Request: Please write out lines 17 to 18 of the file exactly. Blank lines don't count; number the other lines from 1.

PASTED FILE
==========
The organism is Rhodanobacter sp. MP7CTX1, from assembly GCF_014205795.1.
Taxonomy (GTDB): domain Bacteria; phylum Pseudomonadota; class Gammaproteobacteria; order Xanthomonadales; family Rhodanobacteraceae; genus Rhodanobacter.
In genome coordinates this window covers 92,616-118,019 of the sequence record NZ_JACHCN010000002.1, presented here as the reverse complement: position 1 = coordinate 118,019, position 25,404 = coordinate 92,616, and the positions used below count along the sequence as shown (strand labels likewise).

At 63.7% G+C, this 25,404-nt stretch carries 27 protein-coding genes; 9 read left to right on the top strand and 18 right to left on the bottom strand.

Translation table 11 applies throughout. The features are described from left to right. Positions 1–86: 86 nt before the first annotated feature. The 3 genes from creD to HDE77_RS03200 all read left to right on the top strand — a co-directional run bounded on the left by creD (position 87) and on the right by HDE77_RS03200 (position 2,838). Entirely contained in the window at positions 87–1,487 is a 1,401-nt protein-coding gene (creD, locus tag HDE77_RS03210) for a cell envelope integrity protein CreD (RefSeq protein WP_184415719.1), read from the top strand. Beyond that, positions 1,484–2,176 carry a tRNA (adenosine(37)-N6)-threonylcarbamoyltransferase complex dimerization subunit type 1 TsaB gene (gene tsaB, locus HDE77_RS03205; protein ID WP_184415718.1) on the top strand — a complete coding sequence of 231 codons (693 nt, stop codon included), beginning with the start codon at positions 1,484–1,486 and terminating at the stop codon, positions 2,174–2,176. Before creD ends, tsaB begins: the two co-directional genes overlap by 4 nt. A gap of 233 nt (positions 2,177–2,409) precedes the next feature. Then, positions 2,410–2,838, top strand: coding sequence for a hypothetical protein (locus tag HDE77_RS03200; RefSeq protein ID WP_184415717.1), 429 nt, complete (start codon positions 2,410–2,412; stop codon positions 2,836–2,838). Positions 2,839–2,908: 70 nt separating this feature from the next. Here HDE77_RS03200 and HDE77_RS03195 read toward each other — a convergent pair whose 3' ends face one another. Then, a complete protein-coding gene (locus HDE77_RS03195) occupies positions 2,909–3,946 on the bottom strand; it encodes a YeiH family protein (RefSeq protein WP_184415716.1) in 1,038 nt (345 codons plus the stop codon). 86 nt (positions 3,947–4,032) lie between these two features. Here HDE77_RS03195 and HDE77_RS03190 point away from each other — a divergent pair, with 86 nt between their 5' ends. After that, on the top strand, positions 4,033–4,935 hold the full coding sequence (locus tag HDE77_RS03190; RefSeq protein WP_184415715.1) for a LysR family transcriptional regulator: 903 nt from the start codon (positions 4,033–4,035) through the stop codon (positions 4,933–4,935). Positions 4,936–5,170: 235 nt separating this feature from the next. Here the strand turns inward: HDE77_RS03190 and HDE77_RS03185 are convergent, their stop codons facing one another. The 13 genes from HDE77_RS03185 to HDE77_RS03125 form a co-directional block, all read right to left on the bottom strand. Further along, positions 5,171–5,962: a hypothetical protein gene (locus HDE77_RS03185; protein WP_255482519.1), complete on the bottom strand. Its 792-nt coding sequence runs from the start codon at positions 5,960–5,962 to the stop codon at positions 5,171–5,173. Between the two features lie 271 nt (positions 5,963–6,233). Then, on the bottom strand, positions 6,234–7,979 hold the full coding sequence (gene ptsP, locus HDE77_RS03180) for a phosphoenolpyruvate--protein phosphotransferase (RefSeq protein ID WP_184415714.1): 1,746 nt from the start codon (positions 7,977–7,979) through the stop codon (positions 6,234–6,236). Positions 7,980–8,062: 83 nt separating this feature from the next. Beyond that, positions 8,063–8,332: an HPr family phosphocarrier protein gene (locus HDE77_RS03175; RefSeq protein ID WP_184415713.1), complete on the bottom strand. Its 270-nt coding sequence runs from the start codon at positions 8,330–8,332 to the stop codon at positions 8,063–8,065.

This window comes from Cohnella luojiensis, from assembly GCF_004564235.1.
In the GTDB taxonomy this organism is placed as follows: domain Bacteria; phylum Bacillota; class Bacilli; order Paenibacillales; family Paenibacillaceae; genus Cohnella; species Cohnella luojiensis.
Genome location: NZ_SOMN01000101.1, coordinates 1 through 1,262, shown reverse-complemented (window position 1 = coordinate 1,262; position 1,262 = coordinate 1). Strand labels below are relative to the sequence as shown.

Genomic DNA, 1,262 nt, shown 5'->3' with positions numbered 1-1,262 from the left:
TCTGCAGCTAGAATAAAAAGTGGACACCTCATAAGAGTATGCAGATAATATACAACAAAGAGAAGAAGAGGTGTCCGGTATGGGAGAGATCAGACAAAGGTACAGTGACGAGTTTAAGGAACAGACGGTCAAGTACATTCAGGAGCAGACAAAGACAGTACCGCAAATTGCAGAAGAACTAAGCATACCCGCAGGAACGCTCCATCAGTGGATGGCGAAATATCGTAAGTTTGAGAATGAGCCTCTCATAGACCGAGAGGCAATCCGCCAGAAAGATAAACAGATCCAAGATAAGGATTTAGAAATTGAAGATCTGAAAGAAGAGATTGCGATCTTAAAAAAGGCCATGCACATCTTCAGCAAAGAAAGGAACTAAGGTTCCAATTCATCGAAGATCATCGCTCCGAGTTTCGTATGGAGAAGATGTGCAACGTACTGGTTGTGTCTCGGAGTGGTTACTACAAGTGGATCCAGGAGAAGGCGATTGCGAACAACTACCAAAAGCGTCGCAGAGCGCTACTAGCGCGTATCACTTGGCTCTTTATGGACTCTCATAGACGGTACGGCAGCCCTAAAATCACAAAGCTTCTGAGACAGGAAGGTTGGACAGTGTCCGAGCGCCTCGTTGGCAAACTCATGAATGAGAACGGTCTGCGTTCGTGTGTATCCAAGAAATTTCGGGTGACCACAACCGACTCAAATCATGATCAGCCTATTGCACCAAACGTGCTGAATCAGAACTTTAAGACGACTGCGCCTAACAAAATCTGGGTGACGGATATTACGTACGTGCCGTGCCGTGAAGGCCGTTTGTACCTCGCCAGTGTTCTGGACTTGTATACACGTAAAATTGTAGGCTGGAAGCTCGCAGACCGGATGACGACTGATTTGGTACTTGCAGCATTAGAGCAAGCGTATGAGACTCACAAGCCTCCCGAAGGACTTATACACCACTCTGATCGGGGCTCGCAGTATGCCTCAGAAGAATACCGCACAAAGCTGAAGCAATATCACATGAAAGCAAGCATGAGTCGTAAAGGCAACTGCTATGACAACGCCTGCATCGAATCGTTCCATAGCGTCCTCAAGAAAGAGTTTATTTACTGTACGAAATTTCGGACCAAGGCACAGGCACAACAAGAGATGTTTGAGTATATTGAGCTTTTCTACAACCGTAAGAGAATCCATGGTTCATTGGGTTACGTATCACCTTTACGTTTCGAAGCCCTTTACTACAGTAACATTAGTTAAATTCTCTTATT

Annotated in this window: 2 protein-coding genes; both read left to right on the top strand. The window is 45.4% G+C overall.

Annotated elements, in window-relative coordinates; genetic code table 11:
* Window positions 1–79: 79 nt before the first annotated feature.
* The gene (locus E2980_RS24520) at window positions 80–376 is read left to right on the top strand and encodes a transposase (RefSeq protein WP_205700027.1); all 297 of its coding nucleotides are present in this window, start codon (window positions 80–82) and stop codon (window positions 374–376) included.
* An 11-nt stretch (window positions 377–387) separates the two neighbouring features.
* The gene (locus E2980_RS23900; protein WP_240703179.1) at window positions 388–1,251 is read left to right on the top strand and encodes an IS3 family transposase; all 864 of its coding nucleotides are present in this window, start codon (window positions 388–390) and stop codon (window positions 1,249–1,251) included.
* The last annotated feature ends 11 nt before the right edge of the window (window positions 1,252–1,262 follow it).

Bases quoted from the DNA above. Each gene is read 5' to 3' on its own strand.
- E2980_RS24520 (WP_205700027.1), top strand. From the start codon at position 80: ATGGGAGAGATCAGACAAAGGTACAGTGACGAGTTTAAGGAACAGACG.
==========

* The last annotated feature ends 11 nt before the right edge of the window (window positions 1,252–1,262 follow it).

Bases quoted from the DNA above. Each gene is read 5' to 3' on its own strand.